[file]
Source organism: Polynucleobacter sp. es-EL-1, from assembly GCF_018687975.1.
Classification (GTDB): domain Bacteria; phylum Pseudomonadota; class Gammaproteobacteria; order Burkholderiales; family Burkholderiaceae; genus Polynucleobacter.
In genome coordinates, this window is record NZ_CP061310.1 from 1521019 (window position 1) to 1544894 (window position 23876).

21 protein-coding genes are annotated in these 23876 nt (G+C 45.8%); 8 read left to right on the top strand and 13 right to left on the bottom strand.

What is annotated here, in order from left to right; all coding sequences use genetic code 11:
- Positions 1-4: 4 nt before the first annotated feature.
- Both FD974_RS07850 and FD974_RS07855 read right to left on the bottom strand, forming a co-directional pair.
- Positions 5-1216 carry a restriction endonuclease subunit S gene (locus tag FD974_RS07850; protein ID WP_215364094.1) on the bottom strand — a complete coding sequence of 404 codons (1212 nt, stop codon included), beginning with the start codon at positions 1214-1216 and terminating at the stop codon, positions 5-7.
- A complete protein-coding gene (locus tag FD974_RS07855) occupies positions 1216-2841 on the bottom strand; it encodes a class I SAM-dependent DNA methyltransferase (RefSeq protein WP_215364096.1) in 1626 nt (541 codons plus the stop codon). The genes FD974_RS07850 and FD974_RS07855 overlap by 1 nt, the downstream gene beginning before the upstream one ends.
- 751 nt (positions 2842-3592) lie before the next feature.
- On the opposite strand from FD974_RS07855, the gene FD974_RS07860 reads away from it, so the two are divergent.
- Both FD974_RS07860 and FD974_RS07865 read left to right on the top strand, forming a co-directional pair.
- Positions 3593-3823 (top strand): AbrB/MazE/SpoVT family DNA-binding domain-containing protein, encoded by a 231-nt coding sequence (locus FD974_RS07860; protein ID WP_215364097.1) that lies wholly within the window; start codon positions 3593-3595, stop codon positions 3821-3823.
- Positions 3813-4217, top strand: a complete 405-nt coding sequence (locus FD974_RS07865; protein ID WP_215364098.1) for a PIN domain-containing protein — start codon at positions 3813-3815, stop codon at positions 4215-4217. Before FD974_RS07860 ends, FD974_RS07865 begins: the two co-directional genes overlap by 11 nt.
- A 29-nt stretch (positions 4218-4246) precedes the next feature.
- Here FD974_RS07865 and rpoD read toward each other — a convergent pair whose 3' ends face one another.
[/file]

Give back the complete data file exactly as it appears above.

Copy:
Source organism: Polynucleobacter sp. es-EL-1, from assembly GCF_018687975.1.
Classification (GTDB): domain Bacteria; phylum Pseudomonadota; class Gammaproteobacteria; order Burkholderiales; family Burkholderiaceae; genus Polynucleobacter.
In genome coordinates, this window is record NZ_CP061310.1 from 1521019 (window position 1) to 1544894 (window position 23876).

21 protein-coding genes are annotated in these 23876 nt (G+C 45.8%); 8 read left to right on the top strand and 13 right to left on the bottom strand.

What is annotated here, in order from left to right; all coding sequences use genetic code 11:
- Positions 1-4: 4 nt before the first annotated feature.
- Both FD974_RS07850 and FD974_RS07855 read right to left on the bottom strand, forming a co-directional pair.
- Positions 5-1216 carry a restriction endonuclease subunit S gene (locus tag FD974_RS07850; protein ID WP_215364094.1) on the bottom strand — a complete coding sequence of 404 codons (1212 nt, stop codon included), beginning with the start codon at positions 1214-1216 and terminating at the stop codon, positions 5-7.
- A complete protein-coding gene (locus tag FD974_RS07855) occupies positions 1216-2841 on the bottom strand; it encodes a class I SAM-dependent DNA methyltransferase (RefSeq protein WP_215364096.1) in 1626 nt (541 codons plus the stop codon). The genes FD974_RS07850 and FD974_RS07855 overlap by 1 nt, the downstream gene beginning before the upstream one ends.
- 751 nt (positions 2842-3592) lie before the next feature.
- On the opposite strand from FD974_RS07855, the gene FD974_RS07860 reads away from it, so the two are divergent.
- Both FD974_RS07860 and FD974_RS07865 read left to right on the top strand, forming a co-directional pair.
- Positions 3593-3823 (top strand): AbrB/MazE/SpoVT family DNA-binding domain-containing protein, encoded by a 231-nt coding sequence (locus FD974_RS07860; protein ID WP_215364097.1) that lies wholly within the window; start codon positions 3593-3595, stop codon positions 3821-3823.
- Positions 3813-4217, top strand: a complete 405-nt coding sequence (locus FD974_RS07865; protein ID WP_215364098.1) for a PIN domain-containing protein — start codon at positions 3813-3815, stop codon at positions 4215-4217. Before FD974_RS07860 ends, FD974_RS07865 begins: the two co-directional genes overlap by 11 nt.
- A 29-nt stretch (positions 4218-4246) precedes the next feature.
- Here FD974_RS07865 and rpoD read toward each other — a convergent pair whose 3' ends face one another.